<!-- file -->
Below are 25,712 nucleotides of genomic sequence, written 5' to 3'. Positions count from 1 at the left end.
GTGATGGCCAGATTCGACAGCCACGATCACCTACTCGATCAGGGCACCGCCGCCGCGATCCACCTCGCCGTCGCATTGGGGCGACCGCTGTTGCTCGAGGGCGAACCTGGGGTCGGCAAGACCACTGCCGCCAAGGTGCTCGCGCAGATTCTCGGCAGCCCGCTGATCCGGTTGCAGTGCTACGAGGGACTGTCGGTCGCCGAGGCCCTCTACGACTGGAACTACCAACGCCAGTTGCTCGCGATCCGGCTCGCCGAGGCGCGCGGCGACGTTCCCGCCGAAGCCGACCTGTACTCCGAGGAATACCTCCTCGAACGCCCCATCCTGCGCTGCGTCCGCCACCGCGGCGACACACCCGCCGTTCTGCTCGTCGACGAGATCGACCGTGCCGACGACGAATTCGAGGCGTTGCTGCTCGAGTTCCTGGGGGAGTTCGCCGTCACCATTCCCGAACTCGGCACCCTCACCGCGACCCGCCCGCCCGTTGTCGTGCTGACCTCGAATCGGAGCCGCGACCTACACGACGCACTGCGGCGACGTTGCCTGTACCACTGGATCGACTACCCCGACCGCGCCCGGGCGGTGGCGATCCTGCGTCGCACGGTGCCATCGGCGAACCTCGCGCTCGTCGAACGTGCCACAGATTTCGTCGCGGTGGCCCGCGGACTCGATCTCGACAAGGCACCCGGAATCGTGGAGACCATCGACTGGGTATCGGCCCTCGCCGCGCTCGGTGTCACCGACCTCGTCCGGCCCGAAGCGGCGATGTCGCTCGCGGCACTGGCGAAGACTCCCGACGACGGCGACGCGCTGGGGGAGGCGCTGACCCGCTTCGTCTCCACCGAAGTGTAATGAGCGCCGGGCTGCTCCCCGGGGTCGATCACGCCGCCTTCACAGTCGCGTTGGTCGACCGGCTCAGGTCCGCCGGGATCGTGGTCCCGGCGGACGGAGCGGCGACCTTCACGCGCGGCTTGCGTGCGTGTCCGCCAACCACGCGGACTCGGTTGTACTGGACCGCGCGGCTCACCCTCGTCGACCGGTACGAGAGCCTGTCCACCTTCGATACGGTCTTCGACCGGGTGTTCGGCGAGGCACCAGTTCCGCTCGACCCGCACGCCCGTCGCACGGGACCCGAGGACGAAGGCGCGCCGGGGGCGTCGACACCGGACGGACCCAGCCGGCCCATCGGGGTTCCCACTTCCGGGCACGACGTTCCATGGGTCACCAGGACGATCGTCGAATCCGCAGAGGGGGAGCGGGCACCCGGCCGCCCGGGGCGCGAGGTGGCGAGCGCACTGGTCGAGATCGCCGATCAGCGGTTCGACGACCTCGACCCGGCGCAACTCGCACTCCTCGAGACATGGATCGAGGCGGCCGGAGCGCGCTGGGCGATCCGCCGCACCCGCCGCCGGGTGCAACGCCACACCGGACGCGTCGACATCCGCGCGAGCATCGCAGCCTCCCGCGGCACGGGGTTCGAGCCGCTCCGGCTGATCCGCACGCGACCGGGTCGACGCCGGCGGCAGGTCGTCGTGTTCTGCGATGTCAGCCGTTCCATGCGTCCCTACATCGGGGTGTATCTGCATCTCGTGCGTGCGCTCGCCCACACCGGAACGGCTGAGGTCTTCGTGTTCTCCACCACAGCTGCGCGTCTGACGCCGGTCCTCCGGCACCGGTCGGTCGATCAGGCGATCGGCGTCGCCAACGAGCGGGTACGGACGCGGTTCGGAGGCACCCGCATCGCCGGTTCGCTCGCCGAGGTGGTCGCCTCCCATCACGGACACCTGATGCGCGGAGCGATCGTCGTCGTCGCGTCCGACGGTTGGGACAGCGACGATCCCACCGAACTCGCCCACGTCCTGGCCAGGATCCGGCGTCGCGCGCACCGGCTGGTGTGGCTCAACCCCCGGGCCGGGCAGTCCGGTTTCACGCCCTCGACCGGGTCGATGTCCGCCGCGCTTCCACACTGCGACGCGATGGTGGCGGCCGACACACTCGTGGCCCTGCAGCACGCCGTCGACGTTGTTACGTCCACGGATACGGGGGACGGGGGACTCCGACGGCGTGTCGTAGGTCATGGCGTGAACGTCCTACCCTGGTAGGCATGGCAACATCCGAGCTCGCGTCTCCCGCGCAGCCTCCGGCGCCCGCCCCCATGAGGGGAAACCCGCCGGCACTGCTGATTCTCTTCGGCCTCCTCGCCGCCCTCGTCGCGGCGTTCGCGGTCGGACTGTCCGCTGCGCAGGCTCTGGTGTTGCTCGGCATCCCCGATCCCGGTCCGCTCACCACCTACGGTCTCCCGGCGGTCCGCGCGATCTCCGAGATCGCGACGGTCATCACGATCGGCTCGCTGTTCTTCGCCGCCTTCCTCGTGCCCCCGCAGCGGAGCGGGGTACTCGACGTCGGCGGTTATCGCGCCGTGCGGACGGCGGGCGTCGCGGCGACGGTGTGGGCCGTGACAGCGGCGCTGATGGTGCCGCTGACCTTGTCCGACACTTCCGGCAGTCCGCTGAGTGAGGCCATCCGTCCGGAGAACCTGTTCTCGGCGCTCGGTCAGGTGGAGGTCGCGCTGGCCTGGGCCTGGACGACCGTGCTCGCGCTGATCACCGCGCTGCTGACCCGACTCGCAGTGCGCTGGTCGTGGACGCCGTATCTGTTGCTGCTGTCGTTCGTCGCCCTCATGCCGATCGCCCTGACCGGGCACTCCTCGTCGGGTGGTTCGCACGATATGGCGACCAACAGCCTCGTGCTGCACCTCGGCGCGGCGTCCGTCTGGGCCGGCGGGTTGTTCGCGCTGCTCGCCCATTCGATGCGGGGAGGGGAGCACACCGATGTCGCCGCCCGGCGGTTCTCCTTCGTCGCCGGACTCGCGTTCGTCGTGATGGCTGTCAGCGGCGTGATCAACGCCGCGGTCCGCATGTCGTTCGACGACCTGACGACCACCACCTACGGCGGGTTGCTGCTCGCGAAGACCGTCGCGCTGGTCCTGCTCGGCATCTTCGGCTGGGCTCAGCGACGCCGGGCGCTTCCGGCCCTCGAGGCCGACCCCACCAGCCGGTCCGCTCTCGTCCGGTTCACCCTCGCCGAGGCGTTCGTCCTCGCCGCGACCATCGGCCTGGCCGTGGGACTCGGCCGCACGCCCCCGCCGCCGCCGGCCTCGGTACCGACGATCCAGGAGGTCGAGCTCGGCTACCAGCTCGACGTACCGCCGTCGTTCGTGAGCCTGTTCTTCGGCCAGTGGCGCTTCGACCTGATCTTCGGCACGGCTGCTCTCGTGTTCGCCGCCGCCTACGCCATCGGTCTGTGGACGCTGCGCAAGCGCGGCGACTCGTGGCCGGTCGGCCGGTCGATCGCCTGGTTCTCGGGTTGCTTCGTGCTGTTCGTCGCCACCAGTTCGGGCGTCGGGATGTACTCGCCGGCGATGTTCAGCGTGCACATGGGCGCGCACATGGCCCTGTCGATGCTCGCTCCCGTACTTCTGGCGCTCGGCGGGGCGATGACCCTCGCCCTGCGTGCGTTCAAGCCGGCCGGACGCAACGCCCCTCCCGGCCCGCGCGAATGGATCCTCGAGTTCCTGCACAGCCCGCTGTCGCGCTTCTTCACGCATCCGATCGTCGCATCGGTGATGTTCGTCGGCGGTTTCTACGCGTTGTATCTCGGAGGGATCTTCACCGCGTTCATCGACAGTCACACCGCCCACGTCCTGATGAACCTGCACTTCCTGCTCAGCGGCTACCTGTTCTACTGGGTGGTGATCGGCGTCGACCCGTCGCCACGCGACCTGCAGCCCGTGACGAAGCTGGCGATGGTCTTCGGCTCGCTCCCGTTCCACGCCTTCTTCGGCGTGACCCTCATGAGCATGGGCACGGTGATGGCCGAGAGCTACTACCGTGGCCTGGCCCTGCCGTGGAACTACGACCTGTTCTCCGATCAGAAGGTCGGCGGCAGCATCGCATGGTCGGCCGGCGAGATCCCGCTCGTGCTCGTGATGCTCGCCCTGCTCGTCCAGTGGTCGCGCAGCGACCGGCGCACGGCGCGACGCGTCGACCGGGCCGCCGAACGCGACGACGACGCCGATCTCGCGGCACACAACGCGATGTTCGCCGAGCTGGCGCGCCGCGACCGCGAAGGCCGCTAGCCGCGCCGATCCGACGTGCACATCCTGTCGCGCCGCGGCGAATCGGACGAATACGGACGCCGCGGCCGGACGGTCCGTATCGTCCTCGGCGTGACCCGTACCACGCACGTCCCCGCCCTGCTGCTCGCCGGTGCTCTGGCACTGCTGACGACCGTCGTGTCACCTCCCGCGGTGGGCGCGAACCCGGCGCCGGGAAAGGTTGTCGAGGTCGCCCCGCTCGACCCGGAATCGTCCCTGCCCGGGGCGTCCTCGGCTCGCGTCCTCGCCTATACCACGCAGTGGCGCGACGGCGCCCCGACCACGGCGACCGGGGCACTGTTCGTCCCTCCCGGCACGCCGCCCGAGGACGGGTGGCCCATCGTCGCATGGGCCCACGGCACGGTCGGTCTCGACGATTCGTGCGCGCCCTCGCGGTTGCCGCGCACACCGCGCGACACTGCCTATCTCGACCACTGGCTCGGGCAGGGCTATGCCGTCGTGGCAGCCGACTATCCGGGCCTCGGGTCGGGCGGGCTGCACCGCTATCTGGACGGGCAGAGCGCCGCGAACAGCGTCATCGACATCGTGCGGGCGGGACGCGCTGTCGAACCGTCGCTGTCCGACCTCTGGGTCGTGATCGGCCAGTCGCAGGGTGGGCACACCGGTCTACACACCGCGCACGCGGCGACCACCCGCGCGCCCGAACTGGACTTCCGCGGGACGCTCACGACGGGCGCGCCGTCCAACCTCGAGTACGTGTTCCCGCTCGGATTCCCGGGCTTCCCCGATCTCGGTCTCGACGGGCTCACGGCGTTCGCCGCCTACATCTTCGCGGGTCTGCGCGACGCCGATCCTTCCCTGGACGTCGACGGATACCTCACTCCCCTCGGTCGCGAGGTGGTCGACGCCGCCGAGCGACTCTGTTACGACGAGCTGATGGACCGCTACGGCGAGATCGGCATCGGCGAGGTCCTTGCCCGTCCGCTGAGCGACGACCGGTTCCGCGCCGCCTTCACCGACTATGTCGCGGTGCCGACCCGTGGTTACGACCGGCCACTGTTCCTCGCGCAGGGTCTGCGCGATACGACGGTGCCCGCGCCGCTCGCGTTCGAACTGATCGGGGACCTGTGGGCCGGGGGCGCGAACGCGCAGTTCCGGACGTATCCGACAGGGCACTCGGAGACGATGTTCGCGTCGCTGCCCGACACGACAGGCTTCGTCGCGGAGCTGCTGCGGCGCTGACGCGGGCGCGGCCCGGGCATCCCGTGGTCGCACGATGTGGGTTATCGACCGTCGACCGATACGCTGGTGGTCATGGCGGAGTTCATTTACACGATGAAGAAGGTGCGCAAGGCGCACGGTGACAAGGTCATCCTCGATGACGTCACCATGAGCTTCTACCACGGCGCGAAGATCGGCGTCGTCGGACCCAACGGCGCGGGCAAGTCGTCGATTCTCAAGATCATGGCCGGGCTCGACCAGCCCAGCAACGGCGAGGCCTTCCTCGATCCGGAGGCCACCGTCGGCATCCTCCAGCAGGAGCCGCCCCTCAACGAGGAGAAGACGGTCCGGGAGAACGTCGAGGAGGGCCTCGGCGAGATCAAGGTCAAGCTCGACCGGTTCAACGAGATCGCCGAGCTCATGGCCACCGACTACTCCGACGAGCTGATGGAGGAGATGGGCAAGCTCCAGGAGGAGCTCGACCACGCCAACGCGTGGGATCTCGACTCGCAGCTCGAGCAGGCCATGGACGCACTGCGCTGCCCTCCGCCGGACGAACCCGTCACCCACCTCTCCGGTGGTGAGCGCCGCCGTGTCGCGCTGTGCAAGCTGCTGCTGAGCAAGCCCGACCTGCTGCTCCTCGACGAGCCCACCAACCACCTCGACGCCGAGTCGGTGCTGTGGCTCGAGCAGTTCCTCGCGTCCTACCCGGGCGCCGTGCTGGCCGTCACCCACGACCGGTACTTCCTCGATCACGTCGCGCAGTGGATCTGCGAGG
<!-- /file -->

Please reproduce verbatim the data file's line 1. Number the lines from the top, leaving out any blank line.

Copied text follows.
Below are 25,712 nucleotides of genomic sequence, written 5' to 3'. Positions count from 1 at the left end.